What is open-fire cooking? What draws you to it?
Open fire cooking is cooking food over a live fire that is built either on the ground, in a firepit or a raised grill. When we cook outdoors over fire together, it’s like moving meditation. We enjoy a zen-like focus on the food, the fire and the moment. We use a lot of intuition and silent communication when cooking and it connects us together in a unique and powerful way.
The beauty of cooking outdoors over fire is that it makes the four walls of a kitchen unnecessary. It means we can create a meal almost anywhere, from a meadow to a mountaintop, in the forest or by the sea. Compared to cooking in cramped, windowless professional kitchens, cooking outside is literally a breath of fresh air.
Tell us about your food philosophy?
We believe the best food is prepared simply and honestly, with excellent technique, allowing the ingredients to shine. Our seasonal farm to fire approach to cooking means starting with exceptional ingredients that have been farmed, raised, fished and foraged with care, then treating them with respect.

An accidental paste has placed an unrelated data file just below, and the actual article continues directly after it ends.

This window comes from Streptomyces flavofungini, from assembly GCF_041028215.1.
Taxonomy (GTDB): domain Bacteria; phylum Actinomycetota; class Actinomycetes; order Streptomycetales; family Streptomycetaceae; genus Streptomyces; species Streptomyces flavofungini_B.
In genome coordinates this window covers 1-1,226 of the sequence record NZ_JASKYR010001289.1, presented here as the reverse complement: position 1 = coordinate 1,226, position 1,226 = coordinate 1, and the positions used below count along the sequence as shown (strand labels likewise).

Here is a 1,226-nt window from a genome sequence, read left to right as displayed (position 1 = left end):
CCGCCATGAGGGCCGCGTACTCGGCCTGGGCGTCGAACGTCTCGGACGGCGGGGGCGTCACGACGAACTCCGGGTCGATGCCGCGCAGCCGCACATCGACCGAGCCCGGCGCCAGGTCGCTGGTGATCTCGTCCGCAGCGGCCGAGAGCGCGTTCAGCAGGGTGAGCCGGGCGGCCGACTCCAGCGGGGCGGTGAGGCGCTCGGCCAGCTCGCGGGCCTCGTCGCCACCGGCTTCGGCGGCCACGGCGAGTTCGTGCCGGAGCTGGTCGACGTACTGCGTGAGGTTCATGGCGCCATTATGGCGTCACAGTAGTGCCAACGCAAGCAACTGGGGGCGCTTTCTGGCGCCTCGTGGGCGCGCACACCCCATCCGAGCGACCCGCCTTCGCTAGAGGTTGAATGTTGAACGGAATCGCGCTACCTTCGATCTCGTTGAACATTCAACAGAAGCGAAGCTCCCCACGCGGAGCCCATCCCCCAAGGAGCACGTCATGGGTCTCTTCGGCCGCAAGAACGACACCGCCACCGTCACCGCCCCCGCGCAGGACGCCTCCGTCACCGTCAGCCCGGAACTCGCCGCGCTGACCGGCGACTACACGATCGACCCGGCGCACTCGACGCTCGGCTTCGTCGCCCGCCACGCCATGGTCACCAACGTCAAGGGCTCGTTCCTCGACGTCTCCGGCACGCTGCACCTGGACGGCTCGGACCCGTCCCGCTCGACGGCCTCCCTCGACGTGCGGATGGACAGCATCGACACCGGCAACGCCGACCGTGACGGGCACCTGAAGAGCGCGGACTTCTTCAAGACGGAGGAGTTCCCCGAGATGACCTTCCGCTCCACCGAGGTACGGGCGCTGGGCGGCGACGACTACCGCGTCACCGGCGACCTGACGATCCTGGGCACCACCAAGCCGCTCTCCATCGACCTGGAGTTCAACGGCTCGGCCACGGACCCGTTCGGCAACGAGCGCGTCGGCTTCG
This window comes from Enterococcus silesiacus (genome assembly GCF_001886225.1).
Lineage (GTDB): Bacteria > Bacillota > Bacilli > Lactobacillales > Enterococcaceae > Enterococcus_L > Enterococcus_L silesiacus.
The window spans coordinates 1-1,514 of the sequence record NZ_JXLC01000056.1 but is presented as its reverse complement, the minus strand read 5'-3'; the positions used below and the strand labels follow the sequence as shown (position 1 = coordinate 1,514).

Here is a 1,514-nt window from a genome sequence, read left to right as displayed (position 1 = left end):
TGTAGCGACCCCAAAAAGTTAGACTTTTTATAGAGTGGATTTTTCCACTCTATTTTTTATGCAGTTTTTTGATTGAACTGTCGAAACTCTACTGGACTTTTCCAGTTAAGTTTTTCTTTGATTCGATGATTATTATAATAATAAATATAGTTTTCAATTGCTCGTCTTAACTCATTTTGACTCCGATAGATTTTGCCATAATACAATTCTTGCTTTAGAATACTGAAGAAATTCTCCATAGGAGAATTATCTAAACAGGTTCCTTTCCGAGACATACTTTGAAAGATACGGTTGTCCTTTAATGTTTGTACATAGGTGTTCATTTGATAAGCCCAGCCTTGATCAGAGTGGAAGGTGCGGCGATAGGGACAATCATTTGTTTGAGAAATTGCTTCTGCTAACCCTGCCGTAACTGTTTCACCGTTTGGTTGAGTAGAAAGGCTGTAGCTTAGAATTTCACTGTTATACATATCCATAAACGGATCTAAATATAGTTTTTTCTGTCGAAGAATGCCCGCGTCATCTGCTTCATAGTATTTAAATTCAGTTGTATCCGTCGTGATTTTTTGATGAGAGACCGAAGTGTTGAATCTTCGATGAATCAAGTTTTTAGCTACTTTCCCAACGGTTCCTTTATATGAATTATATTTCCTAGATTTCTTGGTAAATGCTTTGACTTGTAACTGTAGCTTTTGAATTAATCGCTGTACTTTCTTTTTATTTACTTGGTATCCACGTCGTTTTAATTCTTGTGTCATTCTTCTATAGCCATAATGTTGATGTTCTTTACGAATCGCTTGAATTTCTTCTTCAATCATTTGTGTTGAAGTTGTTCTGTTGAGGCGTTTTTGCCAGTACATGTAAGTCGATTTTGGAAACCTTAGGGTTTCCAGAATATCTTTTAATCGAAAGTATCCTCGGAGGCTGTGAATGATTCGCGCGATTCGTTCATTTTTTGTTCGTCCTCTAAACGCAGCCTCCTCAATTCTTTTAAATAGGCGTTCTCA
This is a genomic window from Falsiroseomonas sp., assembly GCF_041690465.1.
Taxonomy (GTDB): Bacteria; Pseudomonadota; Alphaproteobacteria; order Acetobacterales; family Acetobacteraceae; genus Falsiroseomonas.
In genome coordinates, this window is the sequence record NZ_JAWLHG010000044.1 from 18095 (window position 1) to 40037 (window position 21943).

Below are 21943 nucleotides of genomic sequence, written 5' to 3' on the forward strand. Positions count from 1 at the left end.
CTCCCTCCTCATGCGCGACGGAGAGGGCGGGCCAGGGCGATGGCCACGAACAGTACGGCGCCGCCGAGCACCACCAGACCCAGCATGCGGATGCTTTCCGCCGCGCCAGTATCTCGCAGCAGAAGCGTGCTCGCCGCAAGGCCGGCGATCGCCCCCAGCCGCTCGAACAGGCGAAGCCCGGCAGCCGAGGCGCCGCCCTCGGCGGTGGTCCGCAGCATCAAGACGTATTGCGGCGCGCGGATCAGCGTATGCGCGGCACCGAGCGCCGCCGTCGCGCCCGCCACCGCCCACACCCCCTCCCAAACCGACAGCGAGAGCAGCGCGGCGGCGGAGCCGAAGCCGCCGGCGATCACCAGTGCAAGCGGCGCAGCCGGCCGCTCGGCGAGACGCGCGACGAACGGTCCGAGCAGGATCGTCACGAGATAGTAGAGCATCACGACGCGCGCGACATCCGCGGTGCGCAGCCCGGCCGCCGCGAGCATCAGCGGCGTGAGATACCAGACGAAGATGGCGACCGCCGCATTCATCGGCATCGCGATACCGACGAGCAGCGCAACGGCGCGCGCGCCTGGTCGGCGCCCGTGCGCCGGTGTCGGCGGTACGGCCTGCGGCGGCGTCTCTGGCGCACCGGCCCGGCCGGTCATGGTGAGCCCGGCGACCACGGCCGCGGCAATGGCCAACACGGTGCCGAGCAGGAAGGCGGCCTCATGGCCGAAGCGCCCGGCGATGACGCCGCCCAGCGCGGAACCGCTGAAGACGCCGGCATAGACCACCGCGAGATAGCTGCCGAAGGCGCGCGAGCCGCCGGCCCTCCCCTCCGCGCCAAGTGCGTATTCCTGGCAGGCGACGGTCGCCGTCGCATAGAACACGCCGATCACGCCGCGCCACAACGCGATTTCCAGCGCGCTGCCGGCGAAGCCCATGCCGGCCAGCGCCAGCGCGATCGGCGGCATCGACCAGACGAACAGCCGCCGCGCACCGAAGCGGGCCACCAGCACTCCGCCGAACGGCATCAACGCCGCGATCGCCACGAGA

We strive to create immersive outdoor dining experiences that tell a story about time, place and purpose. Along the way, we’ve had to let go of precision. What we do now is a bit wild and rustic, with bold, smoky dishes that celebrate passion over perfection.
Pine-Needle Roasted Dungeness Crab & Mussels
with Rosemary Balsamic Brown
BY TOURNANT / SERVES 2-4
This technique is inspired by a coastal tradition in Southwest France known as Éclade de Moules, where mussels are arranged in concentric circles, topped with dried pine needles and ignited. For our Pacific Northwest version, we roast mussels and Dungeness crab over fresh pine boughs, for a hands-on feast filled with the mouthwatering flavors of smoke, pine, and brine.
For mussels and crab
2 lbs mussels, cleaned and debearded
2 whole Dungeness crabs, cooked and cleaned
Sufficient firewood and/or hardwood charcoal for a 2×3-foot bed of coals
A grill grate large enough to accommodate the mussels and crabs (at least 2 feet in diameter)
with a tight enough weave that mussels will not fall through the cracks
Four 2-foot lengths of freshly foraged pine boughs
(cedar, juniper, ponderosa, fir, or whatever you can find)
For dipping sauce
1/2 cup unsalted butter
1 sprig rosemary
1 tablespoon aged balsamic vinegar